We reject the execution of seven people charged with killing a police officer, and we call on the international community to press for the end of executions in Egypt
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The Egyptian Ministry of Interior has carried out the death penalty issued against seven defendants in case No. 6771 of 2013, after they were convicted of killing senior Police officer Ahmed Abu Doma, an assistant officer at the Department of Investigations, the Ismailia Third Police Headquarters, in 2013.
The Committee for Justice (CFJ) rejects the death penalty in principle, and further emphasizes that the Egyptian regime’s excessive use of that punishment in general, and its implementation against the seven defendants in that particular case, opens the door to more questions about the legitimacy of the court that these defendants have been tried before.
The seven defendants were not granted their full rights to a fair trial. Available information indicate the torture of a number of them, but the published information on these incidents of torture did not result in determining whether the public prosecutor or the court had investigated it, or whether of the officers at the Third Ismailia Police Headquarters were held accountable for carrying out that torture.
Additionally, the extent of the impact of this torture on the confessions of the seven defendants during investigations, before the prosecution, and trial has not been taken into account. The confessions, however, were relied upon to issue the death sentences and then executions.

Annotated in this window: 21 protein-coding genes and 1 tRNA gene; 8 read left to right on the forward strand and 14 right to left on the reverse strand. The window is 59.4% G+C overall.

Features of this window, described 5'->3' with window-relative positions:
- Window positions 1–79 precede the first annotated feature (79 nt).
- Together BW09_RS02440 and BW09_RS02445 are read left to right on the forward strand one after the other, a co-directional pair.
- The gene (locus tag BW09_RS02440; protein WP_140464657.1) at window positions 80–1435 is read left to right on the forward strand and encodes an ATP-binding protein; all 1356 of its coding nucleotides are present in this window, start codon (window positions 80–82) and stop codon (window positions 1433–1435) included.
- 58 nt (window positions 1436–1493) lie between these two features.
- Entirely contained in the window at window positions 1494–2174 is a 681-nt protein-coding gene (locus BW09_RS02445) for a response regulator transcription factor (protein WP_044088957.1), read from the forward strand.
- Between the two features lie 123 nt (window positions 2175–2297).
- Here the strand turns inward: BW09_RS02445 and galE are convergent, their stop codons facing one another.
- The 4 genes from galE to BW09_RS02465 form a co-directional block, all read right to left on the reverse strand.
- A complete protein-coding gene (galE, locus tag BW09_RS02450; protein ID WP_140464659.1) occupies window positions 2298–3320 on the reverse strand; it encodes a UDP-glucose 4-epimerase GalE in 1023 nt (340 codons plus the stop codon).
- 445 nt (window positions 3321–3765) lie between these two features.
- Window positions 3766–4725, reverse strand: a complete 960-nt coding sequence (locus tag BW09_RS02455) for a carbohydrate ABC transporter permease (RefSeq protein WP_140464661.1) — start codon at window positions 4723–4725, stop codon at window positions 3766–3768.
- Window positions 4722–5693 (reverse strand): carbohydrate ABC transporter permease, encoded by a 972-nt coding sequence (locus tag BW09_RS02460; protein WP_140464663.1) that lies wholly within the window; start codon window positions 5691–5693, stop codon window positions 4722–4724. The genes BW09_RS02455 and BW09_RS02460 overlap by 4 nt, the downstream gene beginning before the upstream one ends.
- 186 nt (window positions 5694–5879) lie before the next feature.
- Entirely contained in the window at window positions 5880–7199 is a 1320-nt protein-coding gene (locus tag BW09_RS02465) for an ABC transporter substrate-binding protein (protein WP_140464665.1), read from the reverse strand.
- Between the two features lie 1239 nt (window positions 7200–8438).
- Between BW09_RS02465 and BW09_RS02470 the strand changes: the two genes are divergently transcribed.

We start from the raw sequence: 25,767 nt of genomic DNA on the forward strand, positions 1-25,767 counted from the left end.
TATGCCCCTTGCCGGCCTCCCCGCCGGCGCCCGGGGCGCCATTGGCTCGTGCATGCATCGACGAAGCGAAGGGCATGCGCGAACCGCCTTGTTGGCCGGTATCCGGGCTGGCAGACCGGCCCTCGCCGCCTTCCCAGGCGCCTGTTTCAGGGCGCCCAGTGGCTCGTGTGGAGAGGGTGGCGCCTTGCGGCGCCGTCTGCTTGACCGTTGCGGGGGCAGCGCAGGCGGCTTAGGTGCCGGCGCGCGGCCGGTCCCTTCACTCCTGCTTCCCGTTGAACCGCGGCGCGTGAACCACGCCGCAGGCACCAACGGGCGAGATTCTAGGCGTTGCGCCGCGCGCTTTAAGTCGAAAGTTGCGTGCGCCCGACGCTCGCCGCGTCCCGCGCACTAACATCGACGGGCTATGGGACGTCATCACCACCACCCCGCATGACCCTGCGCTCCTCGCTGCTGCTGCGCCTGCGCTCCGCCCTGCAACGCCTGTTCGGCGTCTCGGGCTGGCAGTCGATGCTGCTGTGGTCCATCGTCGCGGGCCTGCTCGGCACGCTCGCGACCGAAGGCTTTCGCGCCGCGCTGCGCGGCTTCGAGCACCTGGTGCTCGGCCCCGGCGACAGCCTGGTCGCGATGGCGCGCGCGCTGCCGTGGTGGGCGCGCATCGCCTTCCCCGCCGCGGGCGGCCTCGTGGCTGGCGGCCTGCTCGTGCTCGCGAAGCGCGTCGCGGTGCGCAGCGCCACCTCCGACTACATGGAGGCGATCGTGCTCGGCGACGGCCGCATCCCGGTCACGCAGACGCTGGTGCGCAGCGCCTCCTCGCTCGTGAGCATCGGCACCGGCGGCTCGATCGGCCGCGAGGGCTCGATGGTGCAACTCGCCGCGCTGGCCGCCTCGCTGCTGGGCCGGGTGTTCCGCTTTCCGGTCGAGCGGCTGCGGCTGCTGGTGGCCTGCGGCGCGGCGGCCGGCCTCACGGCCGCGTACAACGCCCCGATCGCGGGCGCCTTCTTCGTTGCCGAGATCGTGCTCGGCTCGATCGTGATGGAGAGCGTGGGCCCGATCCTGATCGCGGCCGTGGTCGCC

Despite the burial of the seven expected defendants, CFJ demands the international community to exert more pressure on the Egyptian regime in order to prevent more executions, especially since there are many defendants in political cases facing final executions. The latest of those cases have been convinced in the case known as Kerdasa.
CFJ calls for a retrial in the case against the seven defendants, the investigation of incidents of torture, and holding those responsible accountable.
CFJ reaffirms that the death penalty violates the right to life, which is a basic human right. In light of the lack of full guarantees for a fair trial in the current Egyptian judicial system, the implementation of this ruling and others like it is a flagrant violation of this important human right.
CFJ also highlights the fact that in recent years, Egyptian courts issued approximately 2595 death sentences, during the period from 2011 to 2018, including mass death sentences issued by extraordinary and exceptional courts, whose members were chosen to prosecute specific persons and certain cases in violation of the impartiality and independence of the judiciary enshrined in the constitution and the law.